Being empowered, is being free to make choices that suit your lifestyle... without fear of being chastised for it. If a young Black woman is making destructive lifestyle choices... then let's either figure out why and offer solutions to help her as opposed to calling her a "ghetto queen"... or simply, shut up and be happy you aren't unfortunate enough to have to navigate those particular trials and tribulations.

As was pointed out to me during an email discussion with another hyper-aware Black woman I love building with online, it seems Black women are so desperate to be loved and accepted, we’ve resorted to turning on one another and breaking off into factions. And if that works for you, then fine... godspeed. We won’t always thrust our hips in accordance with the djembe beat. Perhaps Zora Neale Hurston was onto something when she opined, “All my skinfolk ain’t kinfolk.”  


On being an Angry Black Woman:  I am a Black woman. And I reserve the right to express anger when and where it’s warranted. I take issue with the term "Angry Black Woman", because it robs me of the right to be human. Often, Black women are considered to be nothing more than mules … unemotional Super Women, unfairly saddled with carrying heavy loads without the capacity or right to become exasperated. I've always wondered why I have to be an "Angry Black Woman" and guilt-tripped about expressing a very real and human emotion. I rarely hear White women described as "Angry White Women" or Asian women described as "Angry Asian Women", etc. when they express their dismay over an indignity. 

In many instances, a Black woman's displeasure about certain situations is justified. To rob me of the right to emote as any other woman does, then stereotype me by comparing me to folks on TV, who're getting a check to act over-the-top foolish (aka Nene Leakes, Tami Roman, and the rest of the Basketball Wives) is ridiculous. And I'm tired of the comparisons, especially since no Black women I interact with in actual life, act out in that way. 

Black women have the right to emote and express righteous indignation when and where it's warranted and should exercise that right without having to worry over trying to placate the self-righteousness, ego, or ignorance of someone else.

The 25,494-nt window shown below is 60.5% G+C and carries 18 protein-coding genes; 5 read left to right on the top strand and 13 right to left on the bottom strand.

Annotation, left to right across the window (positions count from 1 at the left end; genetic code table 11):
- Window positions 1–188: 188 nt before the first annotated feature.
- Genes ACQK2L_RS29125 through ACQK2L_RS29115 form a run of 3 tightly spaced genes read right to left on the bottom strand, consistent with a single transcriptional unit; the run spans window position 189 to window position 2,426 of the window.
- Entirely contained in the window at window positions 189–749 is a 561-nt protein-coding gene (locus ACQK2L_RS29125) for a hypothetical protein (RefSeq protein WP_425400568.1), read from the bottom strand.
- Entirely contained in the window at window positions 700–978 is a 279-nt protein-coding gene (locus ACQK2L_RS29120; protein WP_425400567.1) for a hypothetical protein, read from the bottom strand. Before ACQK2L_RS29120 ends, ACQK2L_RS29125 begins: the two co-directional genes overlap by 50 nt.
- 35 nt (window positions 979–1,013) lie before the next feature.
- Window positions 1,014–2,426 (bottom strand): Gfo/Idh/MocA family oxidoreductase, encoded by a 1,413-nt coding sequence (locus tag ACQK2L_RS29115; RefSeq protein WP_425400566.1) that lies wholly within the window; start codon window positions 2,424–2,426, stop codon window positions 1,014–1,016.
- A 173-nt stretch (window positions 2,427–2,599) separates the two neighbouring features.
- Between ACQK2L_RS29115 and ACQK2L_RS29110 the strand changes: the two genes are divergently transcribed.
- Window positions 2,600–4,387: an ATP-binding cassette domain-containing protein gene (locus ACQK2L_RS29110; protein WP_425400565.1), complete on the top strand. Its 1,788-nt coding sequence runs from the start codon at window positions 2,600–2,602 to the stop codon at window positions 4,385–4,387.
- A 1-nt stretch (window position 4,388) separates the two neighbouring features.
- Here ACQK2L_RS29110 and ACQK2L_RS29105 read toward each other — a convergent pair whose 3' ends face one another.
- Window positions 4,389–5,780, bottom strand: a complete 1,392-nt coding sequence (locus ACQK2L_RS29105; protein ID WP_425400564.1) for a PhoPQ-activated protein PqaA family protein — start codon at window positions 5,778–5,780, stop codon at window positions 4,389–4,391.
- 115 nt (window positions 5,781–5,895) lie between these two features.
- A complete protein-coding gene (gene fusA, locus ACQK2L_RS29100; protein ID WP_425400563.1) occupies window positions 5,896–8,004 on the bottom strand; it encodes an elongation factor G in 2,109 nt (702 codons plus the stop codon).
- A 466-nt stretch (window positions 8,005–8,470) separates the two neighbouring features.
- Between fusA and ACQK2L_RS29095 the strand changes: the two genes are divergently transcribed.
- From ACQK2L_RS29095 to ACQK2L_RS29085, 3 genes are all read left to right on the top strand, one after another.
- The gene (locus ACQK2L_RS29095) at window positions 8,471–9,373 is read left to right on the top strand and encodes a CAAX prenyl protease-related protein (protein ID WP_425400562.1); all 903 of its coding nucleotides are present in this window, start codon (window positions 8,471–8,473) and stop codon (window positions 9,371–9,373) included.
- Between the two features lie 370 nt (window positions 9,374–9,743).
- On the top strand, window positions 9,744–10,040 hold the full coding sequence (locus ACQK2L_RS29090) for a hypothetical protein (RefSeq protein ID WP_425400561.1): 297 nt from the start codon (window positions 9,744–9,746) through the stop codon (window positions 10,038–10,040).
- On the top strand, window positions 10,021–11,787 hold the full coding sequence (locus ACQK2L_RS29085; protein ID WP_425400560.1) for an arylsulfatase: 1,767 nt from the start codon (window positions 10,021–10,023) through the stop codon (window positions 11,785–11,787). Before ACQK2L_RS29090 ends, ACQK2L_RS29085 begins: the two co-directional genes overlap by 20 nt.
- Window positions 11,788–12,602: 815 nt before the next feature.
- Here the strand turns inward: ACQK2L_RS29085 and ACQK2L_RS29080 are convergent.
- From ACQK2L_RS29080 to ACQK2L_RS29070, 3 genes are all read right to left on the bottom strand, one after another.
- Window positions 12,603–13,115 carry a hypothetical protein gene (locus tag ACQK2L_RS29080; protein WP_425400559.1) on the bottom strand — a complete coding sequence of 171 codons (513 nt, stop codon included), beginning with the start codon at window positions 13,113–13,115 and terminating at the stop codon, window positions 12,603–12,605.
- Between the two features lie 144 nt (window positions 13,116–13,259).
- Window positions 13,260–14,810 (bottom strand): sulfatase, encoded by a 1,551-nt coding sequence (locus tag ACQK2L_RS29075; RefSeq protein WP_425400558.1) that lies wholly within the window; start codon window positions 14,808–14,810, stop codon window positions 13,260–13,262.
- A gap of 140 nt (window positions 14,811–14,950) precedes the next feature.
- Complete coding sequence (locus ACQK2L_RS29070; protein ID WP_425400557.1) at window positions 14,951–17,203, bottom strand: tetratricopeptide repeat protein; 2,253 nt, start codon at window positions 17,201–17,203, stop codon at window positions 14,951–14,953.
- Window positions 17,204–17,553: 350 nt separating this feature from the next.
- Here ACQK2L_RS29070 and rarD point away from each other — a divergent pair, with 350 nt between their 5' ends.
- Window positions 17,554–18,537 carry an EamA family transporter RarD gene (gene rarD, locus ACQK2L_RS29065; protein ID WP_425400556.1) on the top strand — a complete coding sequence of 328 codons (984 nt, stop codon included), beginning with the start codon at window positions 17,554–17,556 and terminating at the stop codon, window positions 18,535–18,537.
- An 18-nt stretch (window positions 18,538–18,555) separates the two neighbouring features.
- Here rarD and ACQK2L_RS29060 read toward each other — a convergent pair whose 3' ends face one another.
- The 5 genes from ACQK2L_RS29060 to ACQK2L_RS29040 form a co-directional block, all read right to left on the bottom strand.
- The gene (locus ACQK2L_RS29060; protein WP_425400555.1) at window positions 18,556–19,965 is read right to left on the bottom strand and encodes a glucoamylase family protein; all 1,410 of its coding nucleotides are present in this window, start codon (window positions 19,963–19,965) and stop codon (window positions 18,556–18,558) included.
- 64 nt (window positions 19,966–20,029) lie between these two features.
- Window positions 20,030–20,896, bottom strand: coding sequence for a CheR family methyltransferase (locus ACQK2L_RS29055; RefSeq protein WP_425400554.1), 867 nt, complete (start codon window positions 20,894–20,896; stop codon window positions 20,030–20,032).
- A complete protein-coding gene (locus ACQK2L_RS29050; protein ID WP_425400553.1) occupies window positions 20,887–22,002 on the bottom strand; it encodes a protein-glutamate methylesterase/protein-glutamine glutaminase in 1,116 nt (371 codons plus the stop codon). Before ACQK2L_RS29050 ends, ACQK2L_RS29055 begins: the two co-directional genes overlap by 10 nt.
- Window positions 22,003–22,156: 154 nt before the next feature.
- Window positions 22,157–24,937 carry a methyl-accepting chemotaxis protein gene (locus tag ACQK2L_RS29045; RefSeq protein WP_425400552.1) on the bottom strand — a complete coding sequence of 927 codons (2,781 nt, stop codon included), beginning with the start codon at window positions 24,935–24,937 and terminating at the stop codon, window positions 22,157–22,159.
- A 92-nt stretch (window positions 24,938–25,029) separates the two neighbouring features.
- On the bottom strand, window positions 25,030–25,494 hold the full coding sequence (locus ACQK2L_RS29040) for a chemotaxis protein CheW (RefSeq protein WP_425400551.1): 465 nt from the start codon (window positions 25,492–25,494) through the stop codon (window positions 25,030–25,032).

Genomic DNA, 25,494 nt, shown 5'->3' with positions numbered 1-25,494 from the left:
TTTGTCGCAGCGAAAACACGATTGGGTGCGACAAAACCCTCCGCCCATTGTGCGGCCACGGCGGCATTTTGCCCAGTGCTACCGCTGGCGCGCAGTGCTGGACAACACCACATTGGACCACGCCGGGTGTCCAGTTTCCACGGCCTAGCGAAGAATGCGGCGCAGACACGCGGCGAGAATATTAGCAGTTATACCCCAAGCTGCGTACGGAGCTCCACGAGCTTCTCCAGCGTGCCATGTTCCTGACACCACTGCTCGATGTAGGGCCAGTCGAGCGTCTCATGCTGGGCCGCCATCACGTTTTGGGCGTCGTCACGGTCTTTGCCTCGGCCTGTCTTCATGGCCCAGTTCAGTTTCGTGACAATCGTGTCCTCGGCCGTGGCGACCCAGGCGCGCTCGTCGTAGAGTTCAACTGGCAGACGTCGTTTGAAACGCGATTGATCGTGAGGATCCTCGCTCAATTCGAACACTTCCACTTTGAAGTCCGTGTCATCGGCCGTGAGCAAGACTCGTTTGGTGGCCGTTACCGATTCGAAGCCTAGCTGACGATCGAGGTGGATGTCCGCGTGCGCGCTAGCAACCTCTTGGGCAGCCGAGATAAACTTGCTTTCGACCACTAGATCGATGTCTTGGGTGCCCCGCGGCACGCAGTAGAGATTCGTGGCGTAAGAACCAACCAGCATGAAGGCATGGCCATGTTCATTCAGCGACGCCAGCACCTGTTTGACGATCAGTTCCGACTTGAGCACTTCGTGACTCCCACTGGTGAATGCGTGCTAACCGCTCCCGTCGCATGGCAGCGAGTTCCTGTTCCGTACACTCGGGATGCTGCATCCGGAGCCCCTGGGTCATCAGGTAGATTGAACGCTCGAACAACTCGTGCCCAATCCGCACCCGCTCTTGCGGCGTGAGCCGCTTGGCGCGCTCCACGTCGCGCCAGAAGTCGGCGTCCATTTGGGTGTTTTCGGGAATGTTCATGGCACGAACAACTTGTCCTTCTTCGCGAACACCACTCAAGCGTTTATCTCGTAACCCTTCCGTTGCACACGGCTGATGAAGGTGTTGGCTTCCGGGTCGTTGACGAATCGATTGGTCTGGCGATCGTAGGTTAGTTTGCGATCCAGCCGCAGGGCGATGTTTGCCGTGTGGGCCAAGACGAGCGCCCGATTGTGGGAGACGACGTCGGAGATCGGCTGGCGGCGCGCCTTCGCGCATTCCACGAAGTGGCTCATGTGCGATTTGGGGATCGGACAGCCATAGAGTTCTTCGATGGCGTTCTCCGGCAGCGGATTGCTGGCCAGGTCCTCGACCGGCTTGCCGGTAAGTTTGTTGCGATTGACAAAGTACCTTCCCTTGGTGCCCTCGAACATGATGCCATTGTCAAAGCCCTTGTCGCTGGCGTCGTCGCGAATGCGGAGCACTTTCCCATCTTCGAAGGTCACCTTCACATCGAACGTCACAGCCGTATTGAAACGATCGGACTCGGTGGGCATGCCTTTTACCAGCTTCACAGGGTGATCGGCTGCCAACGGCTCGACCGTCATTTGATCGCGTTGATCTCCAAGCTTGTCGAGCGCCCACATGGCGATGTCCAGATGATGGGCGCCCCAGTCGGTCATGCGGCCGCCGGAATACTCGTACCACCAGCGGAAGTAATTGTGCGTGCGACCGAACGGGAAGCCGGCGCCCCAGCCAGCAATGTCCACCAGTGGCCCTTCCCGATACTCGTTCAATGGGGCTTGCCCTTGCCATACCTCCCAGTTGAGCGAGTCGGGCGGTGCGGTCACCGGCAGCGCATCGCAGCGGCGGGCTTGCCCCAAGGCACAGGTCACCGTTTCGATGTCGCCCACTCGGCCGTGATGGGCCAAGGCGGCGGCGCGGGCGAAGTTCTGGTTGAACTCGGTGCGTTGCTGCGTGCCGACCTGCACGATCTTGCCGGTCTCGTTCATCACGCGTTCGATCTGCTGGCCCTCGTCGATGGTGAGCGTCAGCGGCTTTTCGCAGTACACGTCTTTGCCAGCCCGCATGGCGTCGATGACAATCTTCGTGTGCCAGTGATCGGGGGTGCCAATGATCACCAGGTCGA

I'm over seeing us at war with one another. Just... live and relish your lives in the ways in which it works for you, and allow other people to do the same with theirs. We don't have to agree and you don't even have to like how other people go about choose to live. In fact, we don't have to build or be bothered with one another in order to live and let live. Seems simple enough. 


On Race and Oppression: If you're a non-Black person or not a person of color who doesn't believe that racism still exists or who rolls your eyes whenever you come across conversations that deconstruct White privilege and supremacy, homophobia, or patriarchy that is definitely your right however, bum-rushing online communities where people of color or marginalized groups build with one another, deconstruct racism, and do anti-racism/anti-oppression work to derail conversations to suit your own interests, is not the way. You may not want to believe or even hear that marginalized groups still experience discrimination, but it's not your place to dictate to people how you think they should navigate being discriminated against or even how to address these issues. You don't get to demand that people "just get over it", and grow defensive and try to paint yourself as a victim when you're taken to task for your ignorance. If you're truly an ally of anti-oppression work and are interested in participating in the discourse, the first rule of thumb is to listen... LISTEN LISTEN LISTEN and read carefully. 

Trivializing people's experiences and suggesting that they're exaggerating or that it's all in their head is not listening. Moreover, it's obnoxious. If you're a racist, misogynist, or bigot, then I suppose it's par for the course; in which case, perhaps you shouldn't try to participate in the discussion and steer clear of those forums, lest you just paint yourself as an internet troll. 

Unless you can morph into a person of color, a woman, a woman of color, a gay person, a gay person of color, a Transgender person, a sex worker, a person who has been sexually assaulted and/or harassed, a person who has been denied basic human and civil rights, etc... you don't have even an inkling of what it's like to navigate their world. These stories are bitter pills to swallow, because they aren't meant to soothe your ego, make you feel better about yourself, placate your privilege, or comfort your sensibilities.

May 11, 2012

NY Times Writer, "Black Women Want to be Fat"